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Good wine is a necessity of life for me - Thomas Jefferson

This winter, we are sharing a ski cabin with some friends and for our first dinner together, I brought four medium-priced bottles of Australian Shiraz, thinking that it would be the perfect type of wine to drink after a long day of skiing. The wines were tasted blind.

Characteristics of the grape

Shiraz is the Australian name for Syrah, a grape widely planted in the Rhône Valley in France as well as in California and South Africa. Viticulturally, it is the same varietal but Australian Shiraz usually exhibits sweeter and riper fruits than its French counterpart. Shiraz is the most widely planted red grape variety in Australia where it is sometimes blended with Cabernet Sauvignon, Mourvèdre or Grenache.

The wine regions of Australia

http://www.xs4all.nl/~verbeek9/australi.htm

The wines

The first wine we tasted ended up being the winner of the evening. The 2002 Two Hands Angel's Share Shiraz comes from McLaren Vale, a maritime-influenced wine region in South Australia producing excellent Shiraz, Cabernet Sauvignon and Chardonnay. The wine displayed a very dark color. Its intense, fragrant nose was full of fruits and spices. On the palate, it was opulent and rich with a smooth lingering finish. It went very well with the spicy hummus we had for appetizer and with our main dish, a roasted chicken rubbed with Tandoori spices.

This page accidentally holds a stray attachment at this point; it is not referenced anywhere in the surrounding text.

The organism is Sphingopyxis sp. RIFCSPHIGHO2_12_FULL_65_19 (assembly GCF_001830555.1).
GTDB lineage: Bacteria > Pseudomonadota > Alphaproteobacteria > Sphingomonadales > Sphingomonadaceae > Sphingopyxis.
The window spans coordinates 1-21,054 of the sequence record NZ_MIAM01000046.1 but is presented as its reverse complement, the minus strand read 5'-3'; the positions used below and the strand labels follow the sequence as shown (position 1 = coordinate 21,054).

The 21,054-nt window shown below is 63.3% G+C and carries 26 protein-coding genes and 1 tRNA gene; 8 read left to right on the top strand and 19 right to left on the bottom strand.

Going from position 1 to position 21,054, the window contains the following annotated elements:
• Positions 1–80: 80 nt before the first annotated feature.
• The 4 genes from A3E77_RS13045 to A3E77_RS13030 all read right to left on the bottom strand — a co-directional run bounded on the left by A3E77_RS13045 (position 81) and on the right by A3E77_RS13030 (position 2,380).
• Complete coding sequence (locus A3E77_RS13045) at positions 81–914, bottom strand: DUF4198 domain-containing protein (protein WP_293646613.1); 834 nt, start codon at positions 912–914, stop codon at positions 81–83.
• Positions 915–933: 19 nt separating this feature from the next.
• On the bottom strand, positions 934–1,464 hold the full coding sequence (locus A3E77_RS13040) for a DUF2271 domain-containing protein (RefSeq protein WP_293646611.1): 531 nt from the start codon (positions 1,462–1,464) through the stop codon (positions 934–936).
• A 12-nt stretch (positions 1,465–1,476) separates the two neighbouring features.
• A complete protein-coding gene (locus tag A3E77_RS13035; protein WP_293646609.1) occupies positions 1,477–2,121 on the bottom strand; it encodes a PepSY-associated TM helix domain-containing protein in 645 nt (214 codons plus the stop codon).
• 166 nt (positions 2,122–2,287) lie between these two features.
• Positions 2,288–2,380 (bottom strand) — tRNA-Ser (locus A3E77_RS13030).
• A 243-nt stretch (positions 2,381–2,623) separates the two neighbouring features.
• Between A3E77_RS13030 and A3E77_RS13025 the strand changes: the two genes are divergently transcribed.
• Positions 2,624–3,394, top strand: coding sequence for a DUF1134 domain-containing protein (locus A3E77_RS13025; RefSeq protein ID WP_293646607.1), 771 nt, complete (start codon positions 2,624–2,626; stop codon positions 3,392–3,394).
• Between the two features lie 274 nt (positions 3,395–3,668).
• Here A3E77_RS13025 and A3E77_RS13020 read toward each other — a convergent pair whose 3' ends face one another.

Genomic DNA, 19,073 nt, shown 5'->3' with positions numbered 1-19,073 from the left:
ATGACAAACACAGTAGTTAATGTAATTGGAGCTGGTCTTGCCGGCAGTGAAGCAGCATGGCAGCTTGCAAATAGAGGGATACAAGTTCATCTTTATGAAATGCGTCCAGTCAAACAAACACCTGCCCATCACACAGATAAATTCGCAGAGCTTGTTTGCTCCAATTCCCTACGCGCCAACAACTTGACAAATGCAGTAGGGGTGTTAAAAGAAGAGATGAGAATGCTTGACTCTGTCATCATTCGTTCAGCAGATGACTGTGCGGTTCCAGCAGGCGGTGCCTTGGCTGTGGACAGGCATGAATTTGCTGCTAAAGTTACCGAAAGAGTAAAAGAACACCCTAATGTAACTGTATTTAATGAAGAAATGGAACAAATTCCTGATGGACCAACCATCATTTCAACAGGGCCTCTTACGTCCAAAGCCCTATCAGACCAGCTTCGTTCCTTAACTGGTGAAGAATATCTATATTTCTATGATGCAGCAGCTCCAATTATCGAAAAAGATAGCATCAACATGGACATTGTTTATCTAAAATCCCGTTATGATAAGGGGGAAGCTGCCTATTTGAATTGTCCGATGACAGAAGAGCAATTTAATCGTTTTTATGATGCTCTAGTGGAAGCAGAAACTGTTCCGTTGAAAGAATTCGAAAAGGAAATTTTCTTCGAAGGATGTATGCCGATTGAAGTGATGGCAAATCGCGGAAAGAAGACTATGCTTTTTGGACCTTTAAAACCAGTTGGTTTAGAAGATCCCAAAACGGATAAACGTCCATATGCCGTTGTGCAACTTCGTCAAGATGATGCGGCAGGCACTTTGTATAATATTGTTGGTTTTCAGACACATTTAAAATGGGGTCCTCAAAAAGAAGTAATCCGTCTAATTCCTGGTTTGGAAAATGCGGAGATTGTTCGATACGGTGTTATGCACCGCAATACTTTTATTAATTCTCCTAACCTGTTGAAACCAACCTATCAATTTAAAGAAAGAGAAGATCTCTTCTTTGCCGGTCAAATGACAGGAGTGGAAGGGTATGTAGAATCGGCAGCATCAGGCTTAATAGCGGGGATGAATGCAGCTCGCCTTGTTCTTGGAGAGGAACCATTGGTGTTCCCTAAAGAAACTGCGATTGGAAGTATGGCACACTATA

The second wine had a tough position and was clearly everybody's least favorite, even when we tried the wines in the reverse order. The 2002 Penfolds Bin 2 Shiraz Mourvèdre was sourced from a variety of regions in South Eastern Australia, incuding Langhorne Creek, McLaren Vale and the Barossa Valley. Mourvèdre grapes were added to soften the blend. The wine showed much less complexity than the Angel's Share. The nose was fruity but straightforward. On the palate, it was noticeably alcoholic with a short finish. I tasted it again the day after and it seemed rounder and less aggressive.

The third wine was the 2001 Penfolds Bin 128 Shiraz, with fruits coming from the Coonawarra region. Thanks to a Mediterranean climate with some maritime influence, Cabernet Sauvignon is the star of this region but Coonawarra also produces quality wines from multiple red and white grapes. The wine had a dark color with a spicy, peppery nose displaying ripe black fruits. The palate was firm and elegant with a pleasant finish. Overall, we found it to be a well-crafted wine that went well with our spicy food and the majority of the group ranked it #2.

The fourth wine happened to be the most different one of the tasting. The 2000 Best's Great Western Bin No.0 Shiraz comes from Victoria, a area where Shiraz tends to be more peppery than in the other Australian regions. The wine displayed a distinctive nose with strong mint and anise aromas followed by a round and nicely concentrated mouthfeel. It was one person's favorite and was ranked #3 by the rest of the group.

See our other tasting reports.